"Goodbye Serbian Kennedy": Zoran Đinđić and the new democratic masculinity in Serbia

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In this article, the author demonstrates how representations of the assassination and funeral of Serbian Prime Minister Zoran Din cross d sign ić enacted politics, reshaping the relationship between citizen and state during a time of political crisis. The expression of citizen-state relations through public mourning grounded in intimate, familial loss produced a break between a violent, nationalist past and a possible democratic future. This process relied on the deployment of normative assumptions about gender and kinship. The figure of Zoran Din cross d sign ić represented a heteronormative, democratic masculinity that evoked a new relationship between family, citizen, state, and nation in the Serbian context. In contrast, those held responsible for his assassination were presented as antifamily and part of a clan structure based on non-reproductive, criminal connections that evoked a contrasting and undemocratic form of masculinity. Such representations masked ways that current political institutions and public figures were implicated in past state violence by focusing on a story about Din cross d sign ić and his killers as certain kinds of men, rather than about structural features of politics and government.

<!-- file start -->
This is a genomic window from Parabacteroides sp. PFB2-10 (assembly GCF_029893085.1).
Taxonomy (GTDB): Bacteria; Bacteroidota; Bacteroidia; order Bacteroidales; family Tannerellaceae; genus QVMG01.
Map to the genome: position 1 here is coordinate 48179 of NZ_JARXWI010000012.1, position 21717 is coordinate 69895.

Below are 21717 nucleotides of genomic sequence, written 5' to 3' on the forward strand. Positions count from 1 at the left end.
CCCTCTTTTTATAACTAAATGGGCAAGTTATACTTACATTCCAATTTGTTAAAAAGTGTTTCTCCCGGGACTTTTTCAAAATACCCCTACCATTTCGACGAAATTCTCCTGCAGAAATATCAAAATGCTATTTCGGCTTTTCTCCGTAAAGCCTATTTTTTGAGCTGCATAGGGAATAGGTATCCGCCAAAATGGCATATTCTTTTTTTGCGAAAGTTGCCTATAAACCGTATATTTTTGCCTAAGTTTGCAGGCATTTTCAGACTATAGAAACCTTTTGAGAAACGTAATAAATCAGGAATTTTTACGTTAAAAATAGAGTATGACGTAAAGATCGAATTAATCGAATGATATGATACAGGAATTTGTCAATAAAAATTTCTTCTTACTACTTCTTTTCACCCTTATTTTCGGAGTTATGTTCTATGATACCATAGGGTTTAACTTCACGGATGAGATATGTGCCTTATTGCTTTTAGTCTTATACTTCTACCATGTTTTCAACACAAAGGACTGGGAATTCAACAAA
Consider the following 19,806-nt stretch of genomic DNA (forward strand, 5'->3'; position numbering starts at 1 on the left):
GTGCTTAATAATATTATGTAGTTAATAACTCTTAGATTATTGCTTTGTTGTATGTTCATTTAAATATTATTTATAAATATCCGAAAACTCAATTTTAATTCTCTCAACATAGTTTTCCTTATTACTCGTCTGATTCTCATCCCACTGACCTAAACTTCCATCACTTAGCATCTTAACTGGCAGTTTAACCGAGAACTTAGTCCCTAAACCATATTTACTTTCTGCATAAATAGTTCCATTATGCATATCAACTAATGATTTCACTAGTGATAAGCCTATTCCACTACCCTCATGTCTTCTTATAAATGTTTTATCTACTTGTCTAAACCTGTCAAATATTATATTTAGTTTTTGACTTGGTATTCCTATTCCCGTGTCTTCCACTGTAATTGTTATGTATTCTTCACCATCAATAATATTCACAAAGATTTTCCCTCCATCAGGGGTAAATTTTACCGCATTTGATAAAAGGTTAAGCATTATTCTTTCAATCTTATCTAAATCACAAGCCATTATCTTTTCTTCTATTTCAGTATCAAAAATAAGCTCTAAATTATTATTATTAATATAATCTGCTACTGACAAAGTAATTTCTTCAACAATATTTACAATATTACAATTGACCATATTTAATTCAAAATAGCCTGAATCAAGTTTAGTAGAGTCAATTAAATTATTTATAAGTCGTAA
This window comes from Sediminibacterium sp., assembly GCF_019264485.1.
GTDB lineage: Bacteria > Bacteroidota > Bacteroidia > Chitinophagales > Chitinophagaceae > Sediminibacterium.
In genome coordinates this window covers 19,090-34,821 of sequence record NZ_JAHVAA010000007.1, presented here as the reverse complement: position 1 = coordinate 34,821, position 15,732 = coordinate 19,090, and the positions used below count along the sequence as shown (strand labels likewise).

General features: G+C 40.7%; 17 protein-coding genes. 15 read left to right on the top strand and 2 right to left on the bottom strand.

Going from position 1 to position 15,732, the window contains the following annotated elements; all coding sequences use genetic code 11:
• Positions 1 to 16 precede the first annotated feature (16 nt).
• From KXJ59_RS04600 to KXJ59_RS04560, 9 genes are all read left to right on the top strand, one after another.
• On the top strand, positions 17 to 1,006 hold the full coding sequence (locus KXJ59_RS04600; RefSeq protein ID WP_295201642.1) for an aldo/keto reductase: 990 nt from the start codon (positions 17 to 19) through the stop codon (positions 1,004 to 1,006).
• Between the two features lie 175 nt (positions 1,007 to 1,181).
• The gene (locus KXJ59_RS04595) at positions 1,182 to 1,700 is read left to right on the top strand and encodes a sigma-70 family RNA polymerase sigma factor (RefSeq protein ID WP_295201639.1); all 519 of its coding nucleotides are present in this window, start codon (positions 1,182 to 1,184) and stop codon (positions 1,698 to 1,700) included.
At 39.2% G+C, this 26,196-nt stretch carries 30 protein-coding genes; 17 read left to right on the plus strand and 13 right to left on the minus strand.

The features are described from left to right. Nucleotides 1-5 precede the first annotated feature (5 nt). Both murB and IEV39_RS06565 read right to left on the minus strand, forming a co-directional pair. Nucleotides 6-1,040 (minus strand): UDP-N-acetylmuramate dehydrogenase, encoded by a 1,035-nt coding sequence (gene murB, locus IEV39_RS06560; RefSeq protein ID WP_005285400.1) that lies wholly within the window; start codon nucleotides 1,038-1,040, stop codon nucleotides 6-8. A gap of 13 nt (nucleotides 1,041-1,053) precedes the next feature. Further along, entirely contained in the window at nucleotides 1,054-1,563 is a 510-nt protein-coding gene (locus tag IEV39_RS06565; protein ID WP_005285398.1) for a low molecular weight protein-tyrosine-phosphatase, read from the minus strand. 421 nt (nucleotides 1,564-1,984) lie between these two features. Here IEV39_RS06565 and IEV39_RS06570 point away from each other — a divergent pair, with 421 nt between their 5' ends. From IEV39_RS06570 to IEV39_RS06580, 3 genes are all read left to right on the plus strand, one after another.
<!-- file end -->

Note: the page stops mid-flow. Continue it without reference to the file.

Original languageEnglish (US)
Pages (from-to)126-151
Number of pages26
JournalEast European Politics and Societies
Issue number1
StatePublished - Dec 2006


  • Democracy
  • Kinship
  • Masculinity
  • Post-socialist state transformation
  • Serbia

ASJC Scopus subject areas

  • Sociology and Political Science


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